Food, Sex, Atoms, and Death
This summer, many of the original sculptures from Herculaneum are on view in Southern California in the Getty Villa exhibition "Buried by Vesuvius: Treasures from the Villa dei Papiri" (through Oct. 27, 2019). Consequently some of the loans will look familiar to Getty visitors, such as the Drunken Satyr (top of post), the paired Runners, and two of the stately women striking poses in the museum's Inner Peristyle Garden. Aggressively restored in the 18th century, and recently conserved at the Getty, the 2000-year-old statues look nearly as pristine as J. Paul Getty's 20th-century knock-offs.
|A marble statue of Athena Promachos discovered in the Villa dei Papiri. Roman, 1st century BC–1st century AD|
|Papyrus unrolling machine devised by Antonio Piaggio, Vatican curator of manuscripts. Design about 1756; this machine made in the 1800s|
Like atom, "Epicurean" is a Greek term that has survived to the present day, with changes. Today the word is hardly more than a synonym for "foodie." The Greek philosopher Epicurus (341–270 BC) said that a fine slice of cheese could be worth a whole banquet. Food, however, was a metaphor. Epicurus' doctrine was a blend of hedonism and existentialism. Though he did not deny the gods, Epicurus said they wouldn't lift a finger to help us. We are on our own. Despite that, death is not to be feared—though it really is the end, a dissolution into atoms. Bottom line: Make the best of whatever time you've got. The wise should aspire to pleasure, in moderation, in the company of good friends.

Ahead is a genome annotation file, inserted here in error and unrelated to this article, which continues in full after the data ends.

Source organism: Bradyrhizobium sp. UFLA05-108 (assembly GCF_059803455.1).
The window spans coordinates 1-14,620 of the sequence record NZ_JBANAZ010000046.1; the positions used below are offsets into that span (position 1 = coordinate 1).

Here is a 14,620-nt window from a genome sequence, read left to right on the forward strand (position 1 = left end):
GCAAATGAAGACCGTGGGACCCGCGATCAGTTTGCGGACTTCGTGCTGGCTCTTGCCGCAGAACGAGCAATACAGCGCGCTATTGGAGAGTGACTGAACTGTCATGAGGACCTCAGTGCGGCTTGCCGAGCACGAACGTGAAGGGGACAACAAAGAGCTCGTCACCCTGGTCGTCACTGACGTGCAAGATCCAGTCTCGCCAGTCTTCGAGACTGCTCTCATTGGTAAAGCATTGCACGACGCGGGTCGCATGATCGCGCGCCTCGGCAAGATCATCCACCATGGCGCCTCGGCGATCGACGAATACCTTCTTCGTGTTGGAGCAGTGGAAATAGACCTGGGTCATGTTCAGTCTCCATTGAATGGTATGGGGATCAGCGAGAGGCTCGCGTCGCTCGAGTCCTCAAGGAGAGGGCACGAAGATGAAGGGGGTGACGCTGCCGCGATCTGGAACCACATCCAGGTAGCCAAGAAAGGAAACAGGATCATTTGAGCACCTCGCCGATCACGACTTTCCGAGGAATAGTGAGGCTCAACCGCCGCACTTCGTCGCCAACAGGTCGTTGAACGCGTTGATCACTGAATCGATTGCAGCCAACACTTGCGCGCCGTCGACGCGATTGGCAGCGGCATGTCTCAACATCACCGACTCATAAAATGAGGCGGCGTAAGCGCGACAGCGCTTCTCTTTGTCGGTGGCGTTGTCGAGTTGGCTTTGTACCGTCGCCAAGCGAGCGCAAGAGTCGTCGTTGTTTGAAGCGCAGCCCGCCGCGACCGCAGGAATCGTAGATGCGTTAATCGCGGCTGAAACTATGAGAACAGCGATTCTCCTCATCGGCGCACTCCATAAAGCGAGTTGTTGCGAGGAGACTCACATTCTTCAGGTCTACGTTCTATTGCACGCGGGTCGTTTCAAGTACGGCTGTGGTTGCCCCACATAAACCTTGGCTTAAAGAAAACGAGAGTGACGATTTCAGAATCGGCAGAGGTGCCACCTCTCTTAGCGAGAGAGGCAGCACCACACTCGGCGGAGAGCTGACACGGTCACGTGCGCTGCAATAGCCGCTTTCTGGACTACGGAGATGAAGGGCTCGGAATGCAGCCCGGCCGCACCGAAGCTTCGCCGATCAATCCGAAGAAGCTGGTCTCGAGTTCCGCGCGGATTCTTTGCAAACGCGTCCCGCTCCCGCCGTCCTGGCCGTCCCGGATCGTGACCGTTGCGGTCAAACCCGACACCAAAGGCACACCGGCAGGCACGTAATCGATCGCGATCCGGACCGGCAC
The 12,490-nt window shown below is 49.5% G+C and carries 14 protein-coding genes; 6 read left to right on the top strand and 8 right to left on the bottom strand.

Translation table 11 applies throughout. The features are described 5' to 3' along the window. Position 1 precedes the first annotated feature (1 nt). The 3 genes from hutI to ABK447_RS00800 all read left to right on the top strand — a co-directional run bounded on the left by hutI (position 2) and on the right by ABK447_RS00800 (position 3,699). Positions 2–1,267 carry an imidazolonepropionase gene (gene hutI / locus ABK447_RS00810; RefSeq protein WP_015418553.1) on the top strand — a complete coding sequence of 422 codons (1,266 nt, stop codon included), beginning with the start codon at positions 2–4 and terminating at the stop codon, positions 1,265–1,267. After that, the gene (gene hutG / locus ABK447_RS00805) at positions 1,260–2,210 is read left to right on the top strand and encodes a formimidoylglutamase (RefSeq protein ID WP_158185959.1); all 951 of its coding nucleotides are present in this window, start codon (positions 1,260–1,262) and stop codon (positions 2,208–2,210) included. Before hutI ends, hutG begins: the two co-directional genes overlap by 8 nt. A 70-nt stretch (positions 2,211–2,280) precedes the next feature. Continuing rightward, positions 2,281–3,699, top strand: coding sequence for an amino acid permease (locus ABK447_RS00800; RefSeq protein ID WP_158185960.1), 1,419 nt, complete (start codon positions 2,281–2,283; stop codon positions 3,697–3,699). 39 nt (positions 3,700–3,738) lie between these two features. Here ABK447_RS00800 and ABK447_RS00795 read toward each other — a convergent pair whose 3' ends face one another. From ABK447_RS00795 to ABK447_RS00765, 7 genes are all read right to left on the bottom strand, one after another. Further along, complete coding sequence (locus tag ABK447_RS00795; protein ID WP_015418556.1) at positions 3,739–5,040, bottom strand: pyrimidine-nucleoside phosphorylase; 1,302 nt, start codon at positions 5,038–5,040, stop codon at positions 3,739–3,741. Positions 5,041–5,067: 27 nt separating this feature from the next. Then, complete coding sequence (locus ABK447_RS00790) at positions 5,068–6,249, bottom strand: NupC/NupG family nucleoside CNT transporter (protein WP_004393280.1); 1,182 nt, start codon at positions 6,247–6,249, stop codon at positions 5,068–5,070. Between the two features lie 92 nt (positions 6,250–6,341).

|Small bronze bust of Epicurus found in the Villa dei Papiri. Museo Archeologico Nazionale, Naples. Image: Giorgio Albano|
The Villa dei Papiri helped stock the notorious "Secret Room" of erotic art at the Naples Museum. The door to the room had three locks, requiring three keys (held by the museum's director, controller, and palace butler). There were periodic conversations about destroying the objects within, for the sake of decency.
|Piglet (1st century BC–1st century AD). Photo by Luigi Spina, courtesy Museo Archeologico Nazionale di Napoli|
Even smaller is a iPhone-size sundial in the shape of a prosciutto ham. A missing tail served as the gnomon. The gallery label says: "Its unique shape may be a playful link to Epicurean philosophy, with the pig as symbol of tranquility and freedom from fear of death: piglet today, pork tomorrow—carpe diem."
|Prosciutto-shaped sundial (8 BC–79 AD), Rome. Photo by Luigi Spina, courtesy of Museo Archeologico Nazionale di Napoli|